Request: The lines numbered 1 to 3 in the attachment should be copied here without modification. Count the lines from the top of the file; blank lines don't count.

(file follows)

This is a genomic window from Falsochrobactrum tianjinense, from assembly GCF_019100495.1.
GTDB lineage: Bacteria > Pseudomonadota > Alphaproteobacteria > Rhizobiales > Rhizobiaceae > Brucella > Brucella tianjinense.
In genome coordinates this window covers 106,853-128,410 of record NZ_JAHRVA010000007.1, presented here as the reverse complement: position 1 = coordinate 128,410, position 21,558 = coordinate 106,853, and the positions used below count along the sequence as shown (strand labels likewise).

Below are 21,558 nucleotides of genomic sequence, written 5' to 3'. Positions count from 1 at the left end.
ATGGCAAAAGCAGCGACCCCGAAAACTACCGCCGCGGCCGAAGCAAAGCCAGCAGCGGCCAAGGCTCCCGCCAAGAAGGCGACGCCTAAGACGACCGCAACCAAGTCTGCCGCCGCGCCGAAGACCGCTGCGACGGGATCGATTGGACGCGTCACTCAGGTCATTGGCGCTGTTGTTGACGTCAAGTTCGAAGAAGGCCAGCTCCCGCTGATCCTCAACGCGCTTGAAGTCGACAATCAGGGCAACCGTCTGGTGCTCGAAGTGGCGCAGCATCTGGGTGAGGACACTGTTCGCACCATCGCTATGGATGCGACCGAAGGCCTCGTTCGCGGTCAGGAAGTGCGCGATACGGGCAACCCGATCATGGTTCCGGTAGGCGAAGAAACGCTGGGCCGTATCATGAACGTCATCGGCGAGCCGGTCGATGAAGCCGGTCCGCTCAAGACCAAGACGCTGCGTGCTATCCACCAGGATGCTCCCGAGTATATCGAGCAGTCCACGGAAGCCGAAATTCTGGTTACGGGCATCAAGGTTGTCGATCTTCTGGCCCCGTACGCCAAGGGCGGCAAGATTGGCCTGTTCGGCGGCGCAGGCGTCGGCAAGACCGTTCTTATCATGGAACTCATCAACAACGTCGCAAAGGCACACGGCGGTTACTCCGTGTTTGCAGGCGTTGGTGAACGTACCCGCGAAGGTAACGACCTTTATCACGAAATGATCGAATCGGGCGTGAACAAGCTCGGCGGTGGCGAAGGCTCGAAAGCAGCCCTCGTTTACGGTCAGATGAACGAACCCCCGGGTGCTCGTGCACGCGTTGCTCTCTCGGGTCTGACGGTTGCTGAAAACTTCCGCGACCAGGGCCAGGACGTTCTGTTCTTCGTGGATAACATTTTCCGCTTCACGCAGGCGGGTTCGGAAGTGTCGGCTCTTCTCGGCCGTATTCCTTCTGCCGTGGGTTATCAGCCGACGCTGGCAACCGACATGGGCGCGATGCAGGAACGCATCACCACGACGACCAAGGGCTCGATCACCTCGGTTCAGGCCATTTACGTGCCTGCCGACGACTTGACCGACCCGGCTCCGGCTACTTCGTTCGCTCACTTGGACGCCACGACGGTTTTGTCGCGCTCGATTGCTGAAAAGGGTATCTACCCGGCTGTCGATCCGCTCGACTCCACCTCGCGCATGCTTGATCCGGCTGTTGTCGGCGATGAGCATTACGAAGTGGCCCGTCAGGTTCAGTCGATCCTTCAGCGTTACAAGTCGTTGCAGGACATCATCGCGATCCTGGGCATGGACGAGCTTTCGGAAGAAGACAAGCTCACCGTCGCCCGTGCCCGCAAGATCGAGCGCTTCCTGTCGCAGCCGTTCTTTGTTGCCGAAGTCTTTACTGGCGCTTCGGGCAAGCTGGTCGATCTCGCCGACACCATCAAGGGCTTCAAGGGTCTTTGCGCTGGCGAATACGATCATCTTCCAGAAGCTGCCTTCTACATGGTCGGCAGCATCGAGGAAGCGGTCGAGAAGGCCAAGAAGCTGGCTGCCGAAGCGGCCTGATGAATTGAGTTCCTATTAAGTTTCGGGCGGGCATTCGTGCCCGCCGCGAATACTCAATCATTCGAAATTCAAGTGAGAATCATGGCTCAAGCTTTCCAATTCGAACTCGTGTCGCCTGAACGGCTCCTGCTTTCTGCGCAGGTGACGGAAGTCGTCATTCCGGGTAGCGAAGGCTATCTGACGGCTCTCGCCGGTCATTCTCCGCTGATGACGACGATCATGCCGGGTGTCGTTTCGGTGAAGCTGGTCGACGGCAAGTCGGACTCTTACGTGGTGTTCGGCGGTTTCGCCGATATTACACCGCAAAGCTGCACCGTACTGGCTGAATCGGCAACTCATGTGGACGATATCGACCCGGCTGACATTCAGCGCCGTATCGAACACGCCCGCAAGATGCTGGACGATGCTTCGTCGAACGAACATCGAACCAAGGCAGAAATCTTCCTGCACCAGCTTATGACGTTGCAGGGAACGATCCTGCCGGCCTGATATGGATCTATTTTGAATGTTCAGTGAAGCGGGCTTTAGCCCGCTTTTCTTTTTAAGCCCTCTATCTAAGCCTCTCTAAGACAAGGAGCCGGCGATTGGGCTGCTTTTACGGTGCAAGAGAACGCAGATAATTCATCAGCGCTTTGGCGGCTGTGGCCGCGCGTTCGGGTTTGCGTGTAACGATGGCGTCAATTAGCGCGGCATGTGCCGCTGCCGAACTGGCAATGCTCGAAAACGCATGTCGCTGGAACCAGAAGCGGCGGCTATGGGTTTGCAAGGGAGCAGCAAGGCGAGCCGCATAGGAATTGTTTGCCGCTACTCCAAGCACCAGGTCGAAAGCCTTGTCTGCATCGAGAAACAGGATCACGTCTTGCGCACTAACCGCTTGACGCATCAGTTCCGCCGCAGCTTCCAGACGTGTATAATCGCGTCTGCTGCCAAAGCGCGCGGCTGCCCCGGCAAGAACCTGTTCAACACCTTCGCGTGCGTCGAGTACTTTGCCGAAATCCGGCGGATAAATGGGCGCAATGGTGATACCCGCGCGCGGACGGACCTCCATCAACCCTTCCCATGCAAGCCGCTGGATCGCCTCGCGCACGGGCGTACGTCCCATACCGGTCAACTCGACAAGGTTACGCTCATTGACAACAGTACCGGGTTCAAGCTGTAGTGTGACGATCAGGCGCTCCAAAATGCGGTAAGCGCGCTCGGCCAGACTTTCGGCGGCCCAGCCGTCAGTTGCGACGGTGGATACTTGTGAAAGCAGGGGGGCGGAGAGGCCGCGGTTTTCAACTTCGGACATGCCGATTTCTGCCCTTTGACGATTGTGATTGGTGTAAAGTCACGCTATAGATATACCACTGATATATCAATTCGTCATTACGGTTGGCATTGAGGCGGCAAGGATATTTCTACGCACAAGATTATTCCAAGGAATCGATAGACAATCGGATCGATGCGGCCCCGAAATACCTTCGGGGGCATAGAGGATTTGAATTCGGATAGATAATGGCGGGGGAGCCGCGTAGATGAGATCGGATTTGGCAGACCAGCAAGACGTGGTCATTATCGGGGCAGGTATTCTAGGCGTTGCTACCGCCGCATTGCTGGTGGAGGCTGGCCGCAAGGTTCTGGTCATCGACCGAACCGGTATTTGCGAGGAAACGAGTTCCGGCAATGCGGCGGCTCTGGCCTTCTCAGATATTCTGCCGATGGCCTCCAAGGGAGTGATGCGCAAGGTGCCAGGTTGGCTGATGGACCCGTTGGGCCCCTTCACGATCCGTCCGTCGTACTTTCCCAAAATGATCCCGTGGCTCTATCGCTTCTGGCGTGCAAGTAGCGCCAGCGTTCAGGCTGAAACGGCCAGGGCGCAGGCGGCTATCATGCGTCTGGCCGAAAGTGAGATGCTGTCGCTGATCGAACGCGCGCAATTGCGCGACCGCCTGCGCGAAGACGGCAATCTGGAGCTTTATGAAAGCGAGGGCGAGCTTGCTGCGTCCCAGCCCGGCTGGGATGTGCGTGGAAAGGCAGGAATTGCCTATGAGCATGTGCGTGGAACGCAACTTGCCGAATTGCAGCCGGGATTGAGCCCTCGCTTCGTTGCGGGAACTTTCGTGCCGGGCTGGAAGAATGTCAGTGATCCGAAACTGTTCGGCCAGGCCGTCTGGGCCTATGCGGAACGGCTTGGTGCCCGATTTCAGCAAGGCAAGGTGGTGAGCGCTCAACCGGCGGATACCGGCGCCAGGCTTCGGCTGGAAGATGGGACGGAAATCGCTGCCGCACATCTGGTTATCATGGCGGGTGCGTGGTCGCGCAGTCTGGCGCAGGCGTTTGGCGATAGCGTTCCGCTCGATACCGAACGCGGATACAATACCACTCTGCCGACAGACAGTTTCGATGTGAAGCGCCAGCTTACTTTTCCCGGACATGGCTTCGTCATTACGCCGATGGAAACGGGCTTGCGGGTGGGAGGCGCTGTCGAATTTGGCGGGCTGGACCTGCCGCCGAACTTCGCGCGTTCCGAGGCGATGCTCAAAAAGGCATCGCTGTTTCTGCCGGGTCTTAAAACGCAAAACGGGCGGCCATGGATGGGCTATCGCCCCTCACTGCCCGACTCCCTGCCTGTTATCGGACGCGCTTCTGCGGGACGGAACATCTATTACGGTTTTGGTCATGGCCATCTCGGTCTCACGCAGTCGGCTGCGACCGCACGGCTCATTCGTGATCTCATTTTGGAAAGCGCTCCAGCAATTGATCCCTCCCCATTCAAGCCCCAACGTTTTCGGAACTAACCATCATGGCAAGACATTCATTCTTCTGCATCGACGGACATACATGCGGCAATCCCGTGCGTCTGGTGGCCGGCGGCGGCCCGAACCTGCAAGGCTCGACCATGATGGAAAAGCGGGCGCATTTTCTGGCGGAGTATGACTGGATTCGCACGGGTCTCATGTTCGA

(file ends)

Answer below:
This is a genomic window from Falsochrobactrum tianjinense, from assembly GCF_019100495.1.
GTDB lineage: Bacteria > Pseudomonadota > Alphaproteobacteria > Rhizobiales > Rhizobiaceae > Brucella > Brucella tianjinense.
In genome coordinates this window covers 106,853-128,410 of record NZ_JAHRVA010000007.1, presented here as the reverse complement: position 1 = coordinate 128,410, position 21,558 = coordinate 106,853, and the positions used below count along the sequence as shown (strand labels likewise).